If ill health or an accident means you can’t make decisions for yourself, who do you want to make them for you?
Did you know that without legal authority your next of kin can’t make any financial or welfare decisions for you, even if an accident or illness means you can’t make decisions for yourself? Every year thousands of people across Scotland lose capacity, it could be an accident, a head injury, a stroke or an ongoing progressive illness. The only way you can plan for your future is to appoint someone with Power of Attorney.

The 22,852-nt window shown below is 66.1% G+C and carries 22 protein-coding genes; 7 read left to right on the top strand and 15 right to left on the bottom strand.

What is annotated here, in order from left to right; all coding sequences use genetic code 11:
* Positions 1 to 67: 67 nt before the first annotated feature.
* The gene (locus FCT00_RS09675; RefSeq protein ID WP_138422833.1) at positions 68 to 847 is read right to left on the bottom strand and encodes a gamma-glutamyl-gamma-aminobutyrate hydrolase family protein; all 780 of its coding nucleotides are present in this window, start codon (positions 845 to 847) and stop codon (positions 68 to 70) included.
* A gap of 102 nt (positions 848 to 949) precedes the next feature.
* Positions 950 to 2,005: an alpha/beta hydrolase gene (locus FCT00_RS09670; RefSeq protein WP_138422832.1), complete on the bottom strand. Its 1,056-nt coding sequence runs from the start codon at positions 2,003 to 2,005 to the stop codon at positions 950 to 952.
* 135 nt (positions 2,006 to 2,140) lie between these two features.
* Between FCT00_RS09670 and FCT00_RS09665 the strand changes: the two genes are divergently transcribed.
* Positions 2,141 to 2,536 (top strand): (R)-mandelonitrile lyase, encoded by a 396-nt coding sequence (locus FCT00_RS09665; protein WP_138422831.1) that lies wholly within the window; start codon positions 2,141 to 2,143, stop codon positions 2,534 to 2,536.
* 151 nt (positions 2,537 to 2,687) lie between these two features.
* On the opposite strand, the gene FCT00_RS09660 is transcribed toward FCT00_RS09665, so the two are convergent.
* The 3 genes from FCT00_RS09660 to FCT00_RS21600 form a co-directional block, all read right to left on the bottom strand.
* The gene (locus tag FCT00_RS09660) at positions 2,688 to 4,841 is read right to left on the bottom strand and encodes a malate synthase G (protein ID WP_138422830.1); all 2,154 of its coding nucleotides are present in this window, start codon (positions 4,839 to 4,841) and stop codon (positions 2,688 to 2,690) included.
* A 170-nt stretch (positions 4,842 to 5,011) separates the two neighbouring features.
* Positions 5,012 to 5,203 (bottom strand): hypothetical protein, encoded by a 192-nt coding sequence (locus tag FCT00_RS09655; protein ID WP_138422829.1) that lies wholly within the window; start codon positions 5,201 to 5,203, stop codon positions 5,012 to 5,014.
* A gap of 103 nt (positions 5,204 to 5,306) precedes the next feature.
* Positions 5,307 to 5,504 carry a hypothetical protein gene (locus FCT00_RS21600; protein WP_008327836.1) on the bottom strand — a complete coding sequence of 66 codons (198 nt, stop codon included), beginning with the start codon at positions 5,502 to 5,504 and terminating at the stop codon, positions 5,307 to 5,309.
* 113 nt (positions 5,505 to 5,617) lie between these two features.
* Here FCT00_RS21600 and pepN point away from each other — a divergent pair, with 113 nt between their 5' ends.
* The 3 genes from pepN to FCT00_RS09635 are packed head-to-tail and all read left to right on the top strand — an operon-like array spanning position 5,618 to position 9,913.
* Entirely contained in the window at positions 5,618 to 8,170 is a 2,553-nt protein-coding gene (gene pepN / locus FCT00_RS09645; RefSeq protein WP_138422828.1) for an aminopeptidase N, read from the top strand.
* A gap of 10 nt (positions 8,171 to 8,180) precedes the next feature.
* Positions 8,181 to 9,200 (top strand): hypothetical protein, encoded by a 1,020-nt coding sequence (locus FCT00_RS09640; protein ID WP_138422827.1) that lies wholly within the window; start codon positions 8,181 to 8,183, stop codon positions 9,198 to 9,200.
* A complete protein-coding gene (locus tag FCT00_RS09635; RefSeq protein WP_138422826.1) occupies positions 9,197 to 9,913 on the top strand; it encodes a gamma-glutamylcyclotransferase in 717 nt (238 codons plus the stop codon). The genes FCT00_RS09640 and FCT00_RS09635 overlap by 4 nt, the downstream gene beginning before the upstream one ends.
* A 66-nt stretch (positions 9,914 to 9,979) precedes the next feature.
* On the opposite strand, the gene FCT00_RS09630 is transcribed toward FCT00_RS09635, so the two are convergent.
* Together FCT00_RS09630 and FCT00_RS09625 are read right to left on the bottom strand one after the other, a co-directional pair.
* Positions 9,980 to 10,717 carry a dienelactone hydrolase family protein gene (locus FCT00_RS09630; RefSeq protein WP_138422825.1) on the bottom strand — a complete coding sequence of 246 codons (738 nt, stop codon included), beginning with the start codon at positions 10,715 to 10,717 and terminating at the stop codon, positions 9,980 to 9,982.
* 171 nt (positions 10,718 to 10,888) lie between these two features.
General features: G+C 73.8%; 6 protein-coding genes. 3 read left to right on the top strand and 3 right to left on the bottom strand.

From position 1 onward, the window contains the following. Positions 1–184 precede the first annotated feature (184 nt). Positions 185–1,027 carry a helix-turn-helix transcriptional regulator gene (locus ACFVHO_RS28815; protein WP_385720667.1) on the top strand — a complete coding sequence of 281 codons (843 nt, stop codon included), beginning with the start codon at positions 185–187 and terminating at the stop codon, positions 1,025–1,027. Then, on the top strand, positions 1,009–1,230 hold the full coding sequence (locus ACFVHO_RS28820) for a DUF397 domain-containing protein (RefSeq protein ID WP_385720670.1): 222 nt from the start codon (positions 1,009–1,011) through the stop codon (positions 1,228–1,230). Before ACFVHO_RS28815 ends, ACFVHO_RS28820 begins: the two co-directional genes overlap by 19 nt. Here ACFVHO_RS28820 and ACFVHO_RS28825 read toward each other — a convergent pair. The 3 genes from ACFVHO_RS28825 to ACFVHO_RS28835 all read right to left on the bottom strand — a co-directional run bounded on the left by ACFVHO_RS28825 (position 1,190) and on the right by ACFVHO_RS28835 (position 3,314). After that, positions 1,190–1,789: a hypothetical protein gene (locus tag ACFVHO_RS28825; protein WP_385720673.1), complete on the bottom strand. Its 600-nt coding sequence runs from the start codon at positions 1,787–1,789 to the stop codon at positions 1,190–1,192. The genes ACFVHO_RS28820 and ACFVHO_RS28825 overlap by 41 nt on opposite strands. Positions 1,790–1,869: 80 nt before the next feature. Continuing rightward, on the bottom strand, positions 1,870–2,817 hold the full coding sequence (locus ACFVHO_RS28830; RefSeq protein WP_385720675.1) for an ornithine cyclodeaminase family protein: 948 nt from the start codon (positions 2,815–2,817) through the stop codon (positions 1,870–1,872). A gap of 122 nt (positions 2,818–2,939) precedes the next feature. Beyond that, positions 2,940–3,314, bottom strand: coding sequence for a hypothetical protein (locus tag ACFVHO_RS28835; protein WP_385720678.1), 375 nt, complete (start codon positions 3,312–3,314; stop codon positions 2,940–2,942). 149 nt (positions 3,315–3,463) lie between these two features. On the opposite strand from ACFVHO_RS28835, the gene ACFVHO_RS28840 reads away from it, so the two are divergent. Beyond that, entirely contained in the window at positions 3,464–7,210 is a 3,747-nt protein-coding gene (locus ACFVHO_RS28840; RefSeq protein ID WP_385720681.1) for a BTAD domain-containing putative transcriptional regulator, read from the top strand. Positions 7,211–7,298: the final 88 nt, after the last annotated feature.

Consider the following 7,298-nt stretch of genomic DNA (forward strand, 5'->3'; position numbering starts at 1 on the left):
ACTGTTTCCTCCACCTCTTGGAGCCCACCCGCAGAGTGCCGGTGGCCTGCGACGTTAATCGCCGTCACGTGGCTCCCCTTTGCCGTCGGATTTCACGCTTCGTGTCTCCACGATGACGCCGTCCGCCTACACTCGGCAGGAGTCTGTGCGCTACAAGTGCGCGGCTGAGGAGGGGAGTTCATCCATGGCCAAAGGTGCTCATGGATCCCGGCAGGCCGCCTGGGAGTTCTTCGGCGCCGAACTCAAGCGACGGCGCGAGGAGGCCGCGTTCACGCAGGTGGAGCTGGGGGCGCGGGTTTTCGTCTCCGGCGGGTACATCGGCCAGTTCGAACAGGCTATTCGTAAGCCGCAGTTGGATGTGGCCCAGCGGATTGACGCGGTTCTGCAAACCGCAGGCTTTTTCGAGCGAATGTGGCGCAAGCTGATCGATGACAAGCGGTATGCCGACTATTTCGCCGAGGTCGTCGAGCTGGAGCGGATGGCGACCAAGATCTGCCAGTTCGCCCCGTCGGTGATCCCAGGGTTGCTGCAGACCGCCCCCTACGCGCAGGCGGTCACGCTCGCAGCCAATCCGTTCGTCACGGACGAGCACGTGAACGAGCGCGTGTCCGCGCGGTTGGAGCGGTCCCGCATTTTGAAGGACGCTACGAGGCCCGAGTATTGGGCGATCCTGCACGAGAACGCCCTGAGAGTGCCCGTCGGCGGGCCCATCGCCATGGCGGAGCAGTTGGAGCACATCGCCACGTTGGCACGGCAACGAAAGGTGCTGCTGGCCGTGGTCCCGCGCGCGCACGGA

A Power of Attorney is intended to ensure that your financial affairs and personal welfare can be dealt with/protected in the event of you being unable to act on your behalf. No one has an automatic right to do this including your next of kin. Anyone over the age of 16 can grant a Power of Attorney – accidents or illness can occur at any age. Crucially, a Power of Attorney must be set up and registered before it is needed, while the ‘granter’ is capable of making their own decisions. At Cullen Kilshaw we advise our clients to make arrangements earlier in life in order to avoid the difficulties and expense of navigating the court system at what will be an already challenging time when someone reaches the stage of being unable to look after their finances and welfare themselves.